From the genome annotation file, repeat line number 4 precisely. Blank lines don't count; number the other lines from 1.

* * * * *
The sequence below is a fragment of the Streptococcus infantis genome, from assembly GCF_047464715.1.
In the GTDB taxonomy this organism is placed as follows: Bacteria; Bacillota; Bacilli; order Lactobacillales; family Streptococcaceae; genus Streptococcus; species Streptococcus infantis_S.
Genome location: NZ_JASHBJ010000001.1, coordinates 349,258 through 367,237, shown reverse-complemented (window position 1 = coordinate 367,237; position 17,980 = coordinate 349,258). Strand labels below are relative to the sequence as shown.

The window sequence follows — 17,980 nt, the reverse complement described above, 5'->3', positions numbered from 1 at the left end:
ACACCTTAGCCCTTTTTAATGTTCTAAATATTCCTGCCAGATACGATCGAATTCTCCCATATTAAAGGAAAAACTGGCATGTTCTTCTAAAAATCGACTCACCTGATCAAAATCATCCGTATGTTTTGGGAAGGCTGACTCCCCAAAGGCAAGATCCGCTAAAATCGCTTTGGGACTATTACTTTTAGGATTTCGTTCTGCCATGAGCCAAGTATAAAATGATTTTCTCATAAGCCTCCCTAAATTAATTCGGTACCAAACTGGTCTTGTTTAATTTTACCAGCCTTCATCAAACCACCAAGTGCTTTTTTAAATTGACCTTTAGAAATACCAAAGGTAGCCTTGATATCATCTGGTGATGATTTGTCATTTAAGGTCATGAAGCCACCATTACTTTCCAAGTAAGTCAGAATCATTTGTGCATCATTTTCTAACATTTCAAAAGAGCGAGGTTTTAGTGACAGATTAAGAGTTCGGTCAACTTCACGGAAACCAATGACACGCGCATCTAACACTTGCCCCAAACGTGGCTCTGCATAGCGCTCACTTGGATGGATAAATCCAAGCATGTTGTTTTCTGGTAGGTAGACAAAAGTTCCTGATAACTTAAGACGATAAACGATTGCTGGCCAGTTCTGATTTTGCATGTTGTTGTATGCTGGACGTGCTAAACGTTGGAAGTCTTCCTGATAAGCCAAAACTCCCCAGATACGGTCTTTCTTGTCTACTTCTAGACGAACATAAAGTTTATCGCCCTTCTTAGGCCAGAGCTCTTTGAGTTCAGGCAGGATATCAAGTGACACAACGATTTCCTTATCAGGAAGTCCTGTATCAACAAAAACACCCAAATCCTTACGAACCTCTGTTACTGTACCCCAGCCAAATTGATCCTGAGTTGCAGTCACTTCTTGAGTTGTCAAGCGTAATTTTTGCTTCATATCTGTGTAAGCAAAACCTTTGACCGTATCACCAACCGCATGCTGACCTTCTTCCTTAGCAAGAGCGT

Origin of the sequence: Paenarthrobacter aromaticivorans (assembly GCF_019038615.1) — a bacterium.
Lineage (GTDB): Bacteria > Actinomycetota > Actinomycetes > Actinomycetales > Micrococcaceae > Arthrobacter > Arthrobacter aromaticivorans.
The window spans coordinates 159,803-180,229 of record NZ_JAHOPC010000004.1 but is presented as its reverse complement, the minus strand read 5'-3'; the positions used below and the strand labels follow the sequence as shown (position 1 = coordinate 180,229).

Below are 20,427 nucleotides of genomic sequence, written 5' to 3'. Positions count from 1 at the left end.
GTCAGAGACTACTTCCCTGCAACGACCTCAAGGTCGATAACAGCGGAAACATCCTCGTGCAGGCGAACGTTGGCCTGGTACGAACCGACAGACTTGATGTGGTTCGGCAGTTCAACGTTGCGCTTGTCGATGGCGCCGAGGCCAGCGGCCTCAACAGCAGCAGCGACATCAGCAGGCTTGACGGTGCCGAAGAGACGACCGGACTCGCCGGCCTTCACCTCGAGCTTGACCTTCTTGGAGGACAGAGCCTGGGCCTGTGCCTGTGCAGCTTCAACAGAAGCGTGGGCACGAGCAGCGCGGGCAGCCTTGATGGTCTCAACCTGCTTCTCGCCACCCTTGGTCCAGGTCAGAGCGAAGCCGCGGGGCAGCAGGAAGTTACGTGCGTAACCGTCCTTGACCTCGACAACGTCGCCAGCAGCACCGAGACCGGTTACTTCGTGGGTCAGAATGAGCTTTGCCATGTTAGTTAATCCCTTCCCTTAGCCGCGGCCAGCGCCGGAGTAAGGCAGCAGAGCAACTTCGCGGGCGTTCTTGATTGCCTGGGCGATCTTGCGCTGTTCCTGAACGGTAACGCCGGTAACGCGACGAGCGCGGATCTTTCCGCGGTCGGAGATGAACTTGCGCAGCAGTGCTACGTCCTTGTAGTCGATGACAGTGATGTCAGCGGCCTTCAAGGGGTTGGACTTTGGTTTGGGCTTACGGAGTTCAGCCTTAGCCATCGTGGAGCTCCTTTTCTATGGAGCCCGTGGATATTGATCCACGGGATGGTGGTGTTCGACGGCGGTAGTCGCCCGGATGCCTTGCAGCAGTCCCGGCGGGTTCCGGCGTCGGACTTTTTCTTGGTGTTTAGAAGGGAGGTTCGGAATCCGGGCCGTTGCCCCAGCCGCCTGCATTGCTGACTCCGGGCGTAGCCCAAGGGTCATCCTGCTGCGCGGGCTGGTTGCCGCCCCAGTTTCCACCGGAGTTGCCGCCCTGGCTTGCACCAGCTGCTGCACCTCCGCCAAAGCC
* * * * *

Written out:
The window sequence follows — 17,980 nt, the reverse complement described above, 5'->3', positions numbered from 1 at the left end: